Can My Car Turn Me in for a Hit and Run?
You didn't really hit that other car -- it was more a love tap. No need to get the authorities involved, right? Well, your car might not agree.
New car technology can tell us where we are, where to go, and even where other cars are. And it can tell the cops if you've been involved in an accident. So you might want to think twice before leaving the scene of an accident.
Snitches Get New Fenders
Thanks to Ford's SYNC 911 Emergency Assist function, a woman's car called police last week, telling dispatchers "the owner of a Ford vehicle was involved in a crash and to press zero to speak with the occupants of the vehicle." When officers contacted the driver, Cathy Bernstein, she told them there hadn't been an accident, and she didn't know why the car called for help.
But the car told a different story. When police visited Bernstein's home later, they found the airbag deployed, extensive damage to the front end, and silver paint on the front bumper; paint that matched that of a car that reported a hit and run at the same time Bernstein's Ford called 911. Bernstein finally admitted to hitting another car, while fleeing yet another collision. KPBF in Florida reports she was arrested and booked into the St. Lucie County Jail.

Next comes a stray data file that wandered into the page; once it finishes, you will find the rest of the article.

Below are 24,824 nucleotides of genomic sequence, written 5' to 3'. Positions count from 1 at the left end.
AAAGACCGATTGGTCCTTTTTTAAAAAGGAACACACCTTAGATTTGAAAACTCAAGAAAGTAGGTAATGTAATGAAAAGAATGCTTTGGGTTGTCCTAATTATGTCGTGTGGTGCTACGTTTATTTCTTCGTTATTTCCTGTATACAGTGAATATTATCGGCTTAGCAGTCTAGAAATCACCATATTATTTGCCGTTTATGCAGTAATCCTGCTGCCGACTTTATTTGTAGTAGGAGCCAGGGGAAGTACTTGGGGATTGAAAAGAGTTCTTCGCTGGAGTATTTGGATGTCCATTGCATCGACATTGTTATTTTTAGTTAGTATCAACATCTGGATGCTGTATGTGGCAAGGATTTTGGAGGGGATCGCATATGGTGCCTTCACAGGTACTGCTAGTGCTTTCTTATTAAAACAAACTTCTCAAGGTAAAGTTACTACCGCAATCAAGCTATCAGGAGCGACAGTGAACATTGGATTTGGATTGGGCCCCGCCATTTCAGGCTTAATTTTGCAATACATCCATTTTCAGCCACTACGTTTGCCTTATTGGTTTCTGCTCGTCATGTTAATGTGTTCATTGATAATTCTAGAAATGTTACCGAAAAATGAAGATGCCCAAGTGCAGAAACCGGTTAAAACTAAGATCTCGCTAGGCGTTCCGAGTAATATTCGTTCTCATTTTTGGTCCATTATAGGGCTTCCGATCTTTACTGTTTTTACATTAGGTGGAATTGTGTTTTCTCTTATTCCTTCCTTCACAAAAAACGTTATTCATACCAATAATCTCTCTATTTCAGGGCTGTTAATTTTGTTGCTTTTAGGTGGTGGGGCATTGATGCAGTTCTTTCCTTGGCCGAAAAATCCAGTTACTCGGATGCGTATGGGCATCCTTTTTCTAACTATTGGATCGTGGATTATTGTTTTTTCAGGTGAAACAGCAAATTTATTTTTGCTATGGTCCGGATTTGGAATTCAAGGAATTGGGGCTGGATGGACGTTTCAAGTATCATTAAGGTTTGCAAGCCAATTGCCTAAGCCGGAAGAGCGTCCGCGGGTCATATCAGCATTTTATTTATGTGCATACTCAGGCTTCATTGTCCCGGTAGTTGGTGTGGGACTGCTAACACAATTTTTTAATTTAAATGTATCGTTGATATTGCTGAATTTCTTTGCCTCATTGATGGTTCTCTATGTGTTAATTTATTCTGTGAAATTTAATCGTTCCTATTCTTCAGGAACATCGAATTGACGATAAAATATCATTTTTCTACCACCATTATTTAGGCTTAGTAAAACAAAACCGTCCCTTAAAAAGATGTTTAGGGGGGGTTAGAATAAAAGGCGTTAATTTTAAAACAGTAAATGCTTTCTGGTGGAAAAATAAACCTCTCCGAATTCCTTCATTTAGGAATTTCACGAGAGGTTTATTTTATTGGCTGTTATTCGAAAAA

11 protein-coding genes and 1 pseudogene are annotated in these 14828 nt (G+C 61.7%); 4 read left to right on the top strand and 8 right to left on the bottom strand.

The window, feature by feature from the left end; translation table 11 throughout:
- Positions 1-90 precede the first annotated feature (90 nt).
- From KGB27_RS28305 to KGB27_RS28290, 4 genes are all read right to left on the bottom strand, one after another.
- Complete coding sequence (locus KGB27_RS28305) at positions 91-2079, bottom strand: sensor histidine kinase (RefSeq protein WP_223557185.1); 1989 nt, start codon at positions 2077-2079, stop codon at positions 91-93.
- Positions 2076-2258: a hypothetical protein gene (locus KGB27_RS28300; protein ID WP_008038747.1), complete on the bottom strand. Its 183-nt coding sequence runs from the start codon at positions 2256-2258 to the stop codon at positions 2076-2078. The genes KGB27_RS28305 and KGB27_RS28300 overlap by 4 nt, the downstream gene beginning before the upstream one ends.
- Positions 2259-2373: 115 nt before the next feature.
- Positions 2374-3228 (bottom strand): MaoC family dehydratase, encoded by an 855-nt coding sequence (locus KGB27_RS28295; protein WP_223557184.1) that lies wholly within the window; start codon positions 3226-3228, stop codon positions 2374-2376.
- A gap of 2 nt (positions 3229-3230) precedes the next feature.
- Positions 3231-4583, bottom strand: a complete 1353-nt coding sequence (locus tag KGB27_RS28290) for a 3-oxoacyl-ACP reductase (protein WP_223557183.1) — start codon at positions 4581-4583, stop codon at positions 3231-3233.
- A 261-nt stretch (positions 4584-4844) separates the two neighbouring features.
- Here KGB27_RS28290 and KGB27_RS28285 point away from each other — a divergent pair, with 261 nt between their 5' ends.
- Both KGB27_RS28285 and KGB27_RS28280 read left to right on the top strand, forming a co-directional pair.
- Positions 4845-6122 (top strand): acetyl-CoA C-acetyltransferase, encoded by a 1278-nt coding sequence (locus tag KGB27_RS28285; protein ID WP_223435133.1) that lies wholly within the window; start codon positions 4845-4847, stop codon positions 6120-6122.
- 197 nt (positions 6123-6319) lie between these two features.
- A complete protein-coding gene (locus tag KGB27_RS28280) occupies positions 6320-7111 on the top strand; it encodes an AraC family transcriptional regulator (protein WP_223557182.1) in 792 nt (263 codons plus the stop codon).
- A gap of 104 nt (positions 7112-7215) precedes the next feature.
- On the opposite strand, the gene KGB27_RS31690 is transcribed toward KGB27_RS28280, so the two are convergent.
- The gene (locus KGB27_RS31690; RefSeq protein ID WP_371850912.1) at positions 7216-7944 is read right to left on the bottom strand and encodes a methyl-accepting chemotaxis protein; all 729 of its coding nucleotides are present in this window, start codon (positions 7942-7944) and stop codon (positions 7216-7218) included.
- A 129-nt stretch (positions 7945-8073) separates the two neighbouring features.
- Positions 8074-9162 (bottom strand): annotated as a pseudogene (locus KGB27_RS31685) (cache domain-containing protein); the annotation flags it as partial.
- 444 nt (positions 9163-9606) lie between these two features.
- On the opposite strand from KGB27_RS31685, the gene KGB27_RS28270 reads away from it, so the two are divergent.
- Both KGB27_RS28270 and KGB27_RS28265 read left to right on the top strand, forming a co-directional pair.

It should go without saying that leaving the scene of an accident is a bad idea, especially if there's been any property damage or physical injuries. Your responsibilities to report an accident generally depend on what happened.
If you hit a parked or unattended vehicle or other stationary object, and there was only damage to property, you generally just need to make a reasonable effort to identify and alert the property owner. But if another driver, passenger, or a pedestrian is injured in an accident, you have a legal duty to take reasonable steps to help any injured person and to report the accident to local law enforcement. Fleeing the scene of an accident that involves injuries to others can be a felony offense.
If you've been charged with hit and run, or any other traffic offense, you should talk to an experienced criminal defense attorney about your case.
- Browse Criminal Defense Lawyers by Location (FindLaw Directory)
- Is it Hit and Run if You Leave a Note? (FindLaw Blotter)
- What to Do If You're Accused of Hit and Run (FindLaw Blotter)
- If Your Car Gets Hacked, Are You Liable for a Crash? (FindLaw's Injured)
You Don’t Have To Solve This on Your Own – Get a Lawyer’s Help
Meeting with a lawyer can help you understand your options and how to best protect your rights. Visit our attorney directory to find a lawyer near you who can help.